"Not only has no one ever found a void this big, but we never even expected to find one this size," said Lawrence Rudnick of the University of Minnesota. Rudnick, along with Shea Brown and Liliya R. Williams, also of the University of Minnesota, reported their findings in a paper accepted for publication in the Astrophysical Journal.

Read More


Have a safe day!

School back in session, drive carefully
School is back in session in most communities, including Warrenville and Batavia. A school zone, with reduced speed limits during school hours, is located outside the East gate on Batavia Road. Please pay attention to school crossings and posted speed limits.

NALWO end of summer picnic today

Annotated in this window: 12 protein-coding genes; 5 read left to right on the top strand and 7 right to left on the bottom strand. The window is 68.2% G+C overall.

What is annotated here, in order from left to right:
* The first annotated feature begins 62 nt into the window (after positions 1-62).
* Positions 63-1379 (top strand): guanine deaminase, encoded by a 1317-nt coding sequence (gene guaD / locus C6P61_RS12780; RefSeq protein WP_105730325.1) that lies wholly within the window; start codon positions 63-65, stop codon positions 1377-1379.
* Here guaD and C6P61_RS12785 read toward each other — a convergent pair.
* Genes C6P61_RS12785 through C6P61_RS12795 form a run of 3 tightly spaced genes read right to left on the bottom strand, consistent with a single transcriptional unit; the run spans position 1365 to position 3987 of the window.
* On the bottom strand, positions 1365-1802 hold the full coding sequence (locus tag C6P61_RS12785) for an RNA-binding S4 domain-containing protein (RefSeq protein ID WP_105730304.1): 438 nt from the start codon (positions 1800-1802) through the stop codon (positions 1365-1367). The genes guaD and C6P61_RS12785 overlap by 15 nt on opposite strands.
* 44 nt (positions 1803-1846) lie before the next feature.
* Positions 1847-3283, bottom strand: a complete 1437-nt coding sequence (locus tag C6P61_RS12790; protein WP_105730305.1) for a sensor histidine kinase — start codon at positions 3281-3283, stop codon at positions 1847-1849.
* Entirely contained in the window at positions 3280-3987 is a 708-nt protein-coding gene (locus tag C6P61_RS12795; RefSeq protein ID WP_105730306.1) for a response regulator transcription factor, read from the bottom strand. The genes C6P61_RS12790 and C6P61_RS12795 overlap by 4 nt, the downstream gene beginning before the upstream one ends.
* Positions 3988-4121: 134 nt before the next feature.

NALWO will host an end of summer picnic today at 5:30 p.m. in front of the Kuhn Barn in the picnic area, or in the barn in case of rain. Employees, users and their families are invited and attendees should bring a dish to share and something for the grill. Small favors will be provided for children. Please contact Jennifer Jansson, 879-0172 for more information.

Kyuki-Do Martial Arts Class begins
Kyuki-Do combines the strikes of Taekwon-Do, the throwing and grappling techniques of Judo and Jujitsu, the joint locks of Hapki-Do, and the practice of Kobudo (traditional weapons) into one art. Classes are held on Monday and Wednesday from 5 - 6 p.m. at the Recreation Facility in the Village. You need to register through the Recreation Office and must be a member of the Recreation Facility. The six-week session cost is $45. The focus is practical self-defense that can be used by women or men. Attendees will learn kicks, blocks, hand techniques, throws, pins, self defense, and forms that will teach balance, power and grace.